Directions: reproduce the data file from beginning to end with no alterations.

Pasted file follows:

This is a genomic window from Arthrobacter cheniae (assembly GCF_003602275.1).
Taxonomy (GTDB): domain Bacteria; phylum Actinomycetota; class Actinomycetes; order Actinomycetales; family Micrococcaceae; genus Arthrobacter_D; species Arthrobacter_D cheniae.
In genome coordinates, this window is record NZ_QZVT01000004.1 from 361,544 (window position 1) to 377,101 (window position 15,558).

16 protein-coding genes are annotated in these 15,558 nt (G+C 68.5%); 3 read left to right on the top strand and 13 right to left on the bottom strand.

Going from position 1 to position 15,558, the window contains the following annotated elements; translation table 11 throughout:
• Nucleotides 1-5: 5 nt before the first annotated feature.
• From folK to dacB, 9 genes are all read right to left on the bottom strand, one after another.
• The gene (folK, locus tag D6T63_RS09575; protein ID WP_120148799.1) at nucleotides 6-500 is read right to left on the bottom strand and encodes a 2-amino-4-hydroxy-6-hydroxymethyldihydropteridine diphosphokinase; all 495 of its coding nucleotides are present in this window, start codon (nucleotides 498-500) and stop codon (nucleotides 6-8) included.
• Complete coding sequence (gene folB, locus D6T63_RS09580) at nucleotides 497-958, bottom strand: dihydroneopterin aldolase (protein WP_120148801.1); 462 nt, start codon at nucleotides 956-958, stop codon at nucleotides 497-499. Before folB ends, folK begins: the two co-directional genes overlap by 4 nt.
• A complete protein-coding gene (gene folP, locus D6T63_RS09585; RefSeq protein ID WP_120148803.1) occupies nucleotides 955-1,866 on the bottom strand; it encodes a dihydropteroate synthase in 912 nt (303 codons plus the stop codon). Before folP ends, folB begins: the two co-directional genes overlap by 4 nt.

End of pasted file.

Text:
This is a genomic window from Arthrobacter cheniae (assembly GCF_003602275.1).
Taxonomy (GTDB): domain Bacteria; phylum Actinomycetota; class Actinomycetes; order Actinomycetales; family Micrococcaceae; genus Arthrobacter_D; species Arthrobacter_D cheniae.
In genome coordinates, this window is record NZ_QZVT01000004.1 from 361,544 (window position 1) to 377,101 (window position 15,558).

16 protein-coding genes are annotated in these 15,558 nt (G+C 68.5%); 3 read left to right on the top strand and 13 right to left on the bottom strand.

Going from position 1 to position 15,558, the window contains the following annotated elements; translation table 11 throughout:
• Nucleotides 1-5: 5 nt before the first annotated feature.
• From folK to dacB, 9 genes are all read right to left on the bottom strand, one after another.
• The gene (folK, locus tag D6T63_RS09575; protein ID WP_120148799.1) at nucleotides 6-500 is read right to left on the bottom strand and encodes a 2-amino-4-hydroxy-6-hydroxymethyldihydropteridine diphosphokinase; all 495 of its coding nucleotides are present in this window, start codon (nucleotides 498-500) and stop codon (nucleotides 6-8) included.
• Complete coding sequence (gene folB, locus D6T63_RS09580) at nucleotides 497-958, bottom strand: dihydroneopterin aldolase (protein WP_120148801.1); 462 nt, start codon at nucleotides 956-958, stop codon at nucleotides 497-499. Before folB ends, folK begins: the two co-directional genes overlap by 4 nt.
• A complete protein-coding gene (gene folP, locus D6T63_RS09585; RefSeq protein ID WP_120148803.1) occupies nucleotides 955-1,866 on the bottom strand; it encodes a dihydropteroate synthase in 912 nt (303 codons plus the stop codon). Before folP ends, folB begins: the two co-directional genes overlap by 4 nt.